A 50th Anniversary celebration of the music of Cole Porter
20 August 2014
Concerts can be the most magical of events, especially when there is a full string section bolstering the orchestral accompaniment and the auditorium is itself a place of great beauty. Concerts provide an opportunity for music to be heard afresh, as orchestras make their magic and soloists get a chance to concentrate just on the music, to deliver melodies and harmonies and lyrics as if that was all that was important. This is especially so when the material the focus of the concert is a composer who wrote endless show-tunes and popular hits. The performers have a chance to marry their talent with that of the composer/lyricist, amply supported by the glorious sounds of a marvellous orchestra and in the ambience of the auditorium, and to either re-imagine the first performance of a number or seek to stamp their own seal upon the number.
London has many fabulous concert venues: the Royal Albert Hall, the London Palladium, the Southbank venues, St Martin’s In The Fields, the list goes on. Cadogan Hall is one of those great venues.
The Royal Philharmonic Concert Orchestra is one of the great concert orchestras. Richard Balcombe is one of the most distinguished of concert conductors, a prolific orchestrator and recording artist. The Musical Theatre Company at the Royal Academy of Music routinely produces accomplished musicians who can sing with beauty, style and panache. Cole Porter is one of the greatest composers who lived in the Twentieth Century. Jenna Russell is one of the best vocal performers appearing in the West End today.
So the prospect of a Concert featuring all of those first-class ingredients is irresistible. Which is why such a Concert is now being presented by Cadogan Hall.
Hold that thought.
Skip forward to interval, as, trembling slightly, I headed to find a programme seller to purchase a programme and peek at the promise of Act Two. The patrons were not moving quickly, actually they never do at Cadogan Hall, and so one had to patiently wait as the orderly, but painfully slow, crowd made their way up the aisle. Which meant that I happened to be adjacent to a theatre luminary as he exited his central row seat, remarking, in a jocular and pretentiously “in-the-know” way:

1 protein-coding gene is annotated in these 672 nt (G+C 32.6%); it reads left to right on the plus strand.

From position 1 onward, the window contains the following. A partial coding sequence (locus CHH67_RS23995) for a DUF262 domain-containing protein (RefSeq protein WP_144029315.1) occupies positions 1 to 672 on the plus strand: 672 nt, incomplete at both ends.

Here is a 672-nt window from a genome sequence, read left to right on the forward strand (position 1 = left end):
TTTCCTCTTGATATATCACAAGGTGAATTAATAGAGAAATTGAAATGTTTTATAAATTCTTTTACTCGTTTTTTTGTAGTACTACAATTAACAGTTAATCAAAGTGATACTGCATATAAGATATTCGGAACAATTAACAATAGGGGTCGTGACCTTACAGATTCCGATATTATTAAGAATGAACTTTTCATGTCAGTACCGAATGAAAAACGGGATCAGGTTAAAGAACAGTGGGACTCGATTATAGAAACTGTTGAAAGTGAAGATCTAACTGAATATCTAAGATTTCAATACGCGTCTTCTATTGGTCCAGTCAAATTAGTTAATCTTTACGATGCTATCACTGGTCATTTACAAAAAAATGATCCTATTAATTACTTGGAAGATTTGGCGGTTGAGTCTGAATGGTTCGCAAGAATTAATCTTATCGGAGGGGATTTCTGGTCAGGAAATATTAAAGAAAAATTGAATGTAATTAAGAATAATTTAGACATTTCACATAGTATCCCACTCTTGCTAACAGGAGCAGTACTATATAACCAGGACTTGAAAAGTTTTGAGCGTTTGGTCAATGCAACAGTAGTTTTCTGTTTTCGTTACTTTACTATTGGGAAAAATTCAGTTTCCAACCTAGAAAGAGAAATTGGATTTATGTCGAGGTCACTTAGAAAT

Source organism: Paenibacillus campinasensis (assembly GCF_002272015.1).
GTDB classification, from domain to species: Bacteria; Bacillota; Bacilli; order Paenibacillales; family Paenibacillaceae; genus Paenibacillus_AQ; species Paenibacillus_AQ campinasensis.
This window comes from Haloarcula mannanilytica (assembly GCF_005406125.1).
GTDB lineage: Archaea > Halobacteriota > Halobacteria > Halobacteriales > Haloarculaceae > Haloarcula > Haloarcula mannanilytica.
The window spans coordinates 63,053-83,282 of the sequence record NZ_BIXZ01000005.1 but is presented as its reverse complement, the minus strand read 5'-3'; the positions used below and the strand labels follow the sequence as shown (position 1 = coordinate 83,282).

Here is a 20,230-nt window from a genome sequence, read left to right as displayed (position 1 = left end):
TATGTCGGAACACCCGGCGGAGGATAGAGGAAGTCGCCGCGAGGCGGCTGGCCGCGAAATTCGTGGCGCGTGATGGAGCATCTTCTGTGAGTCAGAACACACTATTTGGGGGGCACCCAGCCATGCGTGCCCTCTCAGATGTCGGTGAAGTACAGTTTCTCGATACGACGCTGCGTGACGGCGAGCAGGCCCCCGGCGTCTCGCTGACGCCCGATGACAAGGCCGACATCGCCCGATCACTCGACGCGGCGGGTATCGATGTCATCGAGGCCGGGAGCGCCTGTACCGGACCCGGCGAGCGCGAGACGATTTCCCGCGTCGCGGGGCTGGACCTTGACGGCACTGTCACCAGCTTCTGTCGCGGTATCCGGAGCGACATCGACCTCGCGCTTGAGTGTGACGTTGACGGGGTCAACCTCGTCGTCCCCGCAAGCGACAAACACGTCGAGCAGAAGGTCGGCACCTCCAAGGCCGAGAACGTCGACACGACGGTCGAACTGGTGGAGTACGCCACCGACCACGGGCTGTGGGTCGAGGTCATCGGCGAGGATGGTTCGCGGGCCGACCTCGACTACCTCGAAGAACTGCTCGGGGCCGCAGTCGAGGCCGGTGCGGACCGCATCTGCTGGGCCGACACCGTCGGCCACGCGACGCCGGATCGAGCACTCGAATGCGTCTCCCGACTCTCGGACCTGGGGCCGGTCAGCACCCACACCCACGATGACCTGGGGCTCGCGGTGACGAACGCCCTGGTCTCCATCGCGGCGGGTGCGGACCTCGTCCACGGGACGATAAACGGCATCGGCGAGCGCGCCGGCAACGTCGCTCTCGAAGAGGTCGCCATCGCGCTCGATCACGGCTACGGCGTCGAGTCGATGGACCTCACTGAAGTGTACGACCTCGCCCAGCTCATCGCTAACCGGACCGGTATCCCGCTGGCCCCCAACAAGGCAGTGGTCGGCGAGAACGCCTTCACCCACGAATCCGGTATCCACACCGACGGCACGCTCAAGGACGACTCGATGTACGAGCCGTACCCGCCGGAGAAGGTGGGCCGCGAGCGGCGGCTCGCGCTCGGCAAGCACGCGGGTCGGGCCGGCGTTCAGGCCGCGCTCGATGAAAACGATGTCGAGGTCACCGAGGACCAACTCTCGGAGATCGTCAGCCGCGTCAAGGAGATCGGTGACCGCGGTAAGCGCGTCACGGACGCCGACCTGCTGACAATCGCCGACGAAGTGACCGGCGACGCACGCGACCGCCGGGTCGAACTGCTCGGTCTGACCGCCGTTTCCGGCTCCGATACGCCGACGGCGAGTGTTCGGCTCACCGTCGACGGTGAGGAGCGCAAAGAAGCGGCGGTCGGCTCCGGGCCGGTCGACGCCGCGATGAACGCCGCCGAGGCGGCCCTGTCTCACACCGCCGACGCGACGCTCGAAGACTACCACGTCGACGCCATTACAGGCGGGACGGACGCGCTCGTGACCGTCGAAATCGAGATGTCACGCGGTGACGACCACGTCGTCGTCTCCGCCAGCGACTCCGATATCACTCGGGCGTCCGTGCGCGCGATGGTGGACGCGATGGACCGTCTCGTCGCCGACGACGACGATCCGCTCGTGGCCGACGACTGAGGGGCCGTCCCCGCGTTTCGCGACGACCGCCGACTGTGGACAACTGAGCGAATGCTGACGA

“Ah, Maria…she just doesn’t care anymore.”
“No,” giggled the companion, making then an indiscreet reference to health issues.
The luminary nodded, sagely, beaming along: “She has her priorities right” he opined.
Having just heard Jenna Russell deliver a sublime, haunting rendition of “Miss Otis Regrets”, the notion of dispensing rough justice was firmly on my mind. It seemed completely justifiable to kill the luminary for such a statement.
But then the worthy maxim “Don’t shoot the messenger” popped into my mind and I realised that he was right. Maria Friedman had not cared at all about her performance in the first half. She made wrong entrances, joked about her mistakes, missed cues and lyrics, mugged during delivery of tunes and remained emphatically removed from the material and the performance.
Having delivered a laboured version of Begin The Beguine (in the sense of giving birth – you see what I did there? – you can see how this experience has altered me…) Friedman, a performer I have often enjoyed in Concert, albeit not recently, a director I admire because of her splendid version of Merrily We a Roll Along, lectured the audience about the antics of the matinee crowd: apparently they had had the temerity to sing along and La Friedman wanted no repetition for this performance. It was revolting to endure. Friedman’s speech I mean, not the thought of the matinee audience.
And, unfortunately, it set the tone for the evening. Even Richard Balcombe became complicit, loftily informing the audience that You’re The Top was fiendishly difficult to remember but that La Friedman and Clive Rowe (we will return to him) had “nailed it” in the afternoon. Somewhat inevitably, La Friedman then proceeded not to “nail it”.